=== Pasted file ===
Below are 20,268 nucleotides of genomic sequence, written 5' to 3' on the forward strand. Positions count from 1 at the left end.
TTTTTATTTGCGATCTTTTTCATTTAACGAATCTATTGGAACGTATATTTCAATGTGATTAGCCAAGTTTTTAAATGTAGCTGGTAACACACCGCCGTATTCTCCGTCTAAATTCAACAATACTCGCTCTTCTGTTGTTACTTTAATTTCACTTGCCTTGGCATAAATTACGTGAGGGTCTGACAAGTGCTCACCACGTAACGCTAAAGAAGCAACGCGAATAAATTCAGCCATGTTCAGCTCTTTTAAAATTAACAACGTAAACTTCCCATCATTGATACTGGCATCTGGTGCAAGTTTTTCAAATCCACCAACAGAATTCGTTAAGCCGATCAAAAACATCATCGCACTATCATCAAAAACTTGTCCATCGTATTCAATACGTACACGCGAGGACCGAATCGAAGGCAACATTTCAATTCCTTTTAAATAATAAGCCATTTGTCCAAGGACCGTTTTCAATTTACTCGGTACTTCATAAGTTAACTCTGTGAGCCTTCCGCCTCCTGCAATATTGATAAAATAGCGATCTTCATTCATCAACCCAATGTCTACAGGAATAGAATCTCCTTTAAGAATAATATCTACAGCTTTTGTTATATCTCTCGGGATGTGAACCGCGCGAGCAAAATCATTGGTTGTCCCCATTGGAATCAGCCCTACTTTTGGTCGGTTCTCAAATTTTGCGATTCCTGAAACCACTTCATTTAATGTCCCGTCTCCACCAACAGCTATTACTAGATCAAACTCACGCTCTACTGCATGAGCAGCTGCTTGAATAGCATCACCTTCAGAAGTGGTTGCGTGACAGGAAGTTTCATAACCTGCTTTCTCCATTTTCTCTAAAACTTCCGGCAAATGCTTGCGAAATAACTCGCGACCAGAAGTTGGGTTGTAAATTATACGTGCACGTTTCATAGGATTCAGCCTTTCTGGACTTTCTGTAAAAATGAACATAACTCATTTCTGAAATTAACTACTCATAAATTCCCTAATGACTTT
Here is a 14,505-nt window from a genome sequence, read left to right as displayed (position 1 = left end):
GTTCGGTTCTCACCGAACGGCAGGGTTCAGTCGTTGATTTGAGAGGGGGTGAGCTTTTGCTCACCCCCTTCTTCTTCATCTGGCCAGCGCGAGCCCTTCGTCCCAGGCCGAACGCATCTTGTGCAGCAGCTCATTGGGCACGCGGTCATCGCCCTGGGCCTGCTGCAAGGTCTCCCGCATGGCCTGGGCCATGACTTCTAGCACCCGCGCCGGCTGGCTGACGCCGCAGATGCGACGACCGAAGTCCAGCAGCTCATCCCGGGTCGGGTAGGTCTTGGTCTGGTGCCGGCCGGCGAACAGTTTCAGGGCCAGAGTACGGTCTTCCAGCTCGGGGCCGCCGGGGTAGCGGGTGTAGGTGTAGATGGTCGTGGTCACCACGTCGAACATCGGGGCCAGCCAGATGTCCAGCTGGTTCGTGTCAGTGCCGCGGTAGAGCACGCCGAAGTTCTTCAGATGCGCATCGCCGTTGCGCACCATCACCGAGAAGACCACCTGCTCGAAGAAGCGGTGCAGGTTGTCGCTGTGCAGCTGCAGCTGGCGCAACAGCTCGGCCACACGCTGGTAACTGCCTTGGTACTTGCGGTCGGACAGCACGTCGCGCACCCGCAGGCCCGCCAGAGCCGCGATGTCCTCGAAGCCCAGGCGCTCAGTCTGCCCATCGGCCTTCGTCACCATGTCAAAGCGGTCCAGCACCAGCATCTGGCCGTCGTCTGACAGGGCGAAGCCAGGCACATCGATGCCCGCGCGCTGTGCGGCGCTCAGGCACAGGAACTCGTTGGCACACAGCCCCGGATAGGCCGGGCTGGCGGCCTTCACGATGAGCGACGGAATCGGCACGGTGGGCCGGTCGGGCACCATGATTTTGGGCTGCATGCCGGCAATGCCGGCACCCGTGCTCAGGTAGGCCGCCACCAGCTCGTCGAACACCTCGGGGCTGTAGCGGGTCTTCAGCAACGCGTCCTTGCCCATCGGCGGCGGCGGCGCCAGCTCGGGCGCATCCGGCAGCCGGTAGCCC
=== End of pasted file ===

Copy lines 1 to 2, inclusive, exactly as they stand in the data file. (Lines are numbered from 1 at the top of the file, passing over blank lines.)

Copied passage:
Below are 20,268 nucleotides of genomic sequence, written 5' to 3' on the forward strand. Positions count from 1 at the left end.
TTTTTATTTGCGATCTTTTTCATTTAACGAATCTATTGGAACGTATATTTCAATGTGATTAGCCAAGTTTTTAAATGTAGCTGGTAACACACCGCCGTATTCTCCGTCTAAATTCAACAATACTCGCTCTTCTGTTGTTACTTTAATTTCACTTGCCTTGGCATAAATTACGTGAGGGTCTGACAAGTGCTCACCACGTAACGCTAAAGAAGCAACGCGAATAAATTCAGCCATGTTCAGCTCTTTTAAAATTAACAACGTAAACTTCCCATCATTGATACTGGCATCTGGTGCAAGTTTTTCAAATCCACCAACAGAATTCGTTAAGCCGATCAAAAACATCATCGCACTATCATCAAAAACTTGTCCATCGTATTCAATACGTACACGCGAGGACCGAATCGAAGGCAACATTTCAATTCCTTTTAAATAATAAGCCATTTGTCCAAGGACCGTTTTCAATTTACTCGGTACTTCATAAGTTAACTCTGTGAGCCTTCCGCCTCCTGCAATATTGATAAAATAGCGATCTTCATTCATCAACCCAATGTCTACAGGAATAGAATCTCCTTTAAGAATAATATCTACAGCTTTTGTTATATCTCTCGGGATGTGAACCGCGCGAGCAAAATCATTGGTTGTCCCCATTGGAATCAGCCCTACTTTTGGTCGGTTCTCAAATTTTGCGATTCCTGAAACCACTTCATTTAATGTCCCGTCTCCACCAACAGCTATTACTAGATCAAACTCACGCTCTACTGCATGAGCAGCTGCTTGAATAGCATCACCTTCAGAAGTGGTTGCGTGACAGGAAGTTTCATAACCTGCTTTCTCCATTTTCTCTAAAACTTCCGGCAAATGCTTGCGAAATAACTCGCGACCAGAAGTTGGGTTGTAAATTATACGTGCACGTTTCATAGGATTCAGCCTTTCTGGACTTTCTGTAAAAATGAACATAACTCATTTCTGAAATTAACTACTCATAAATTCCCTAATGACTTT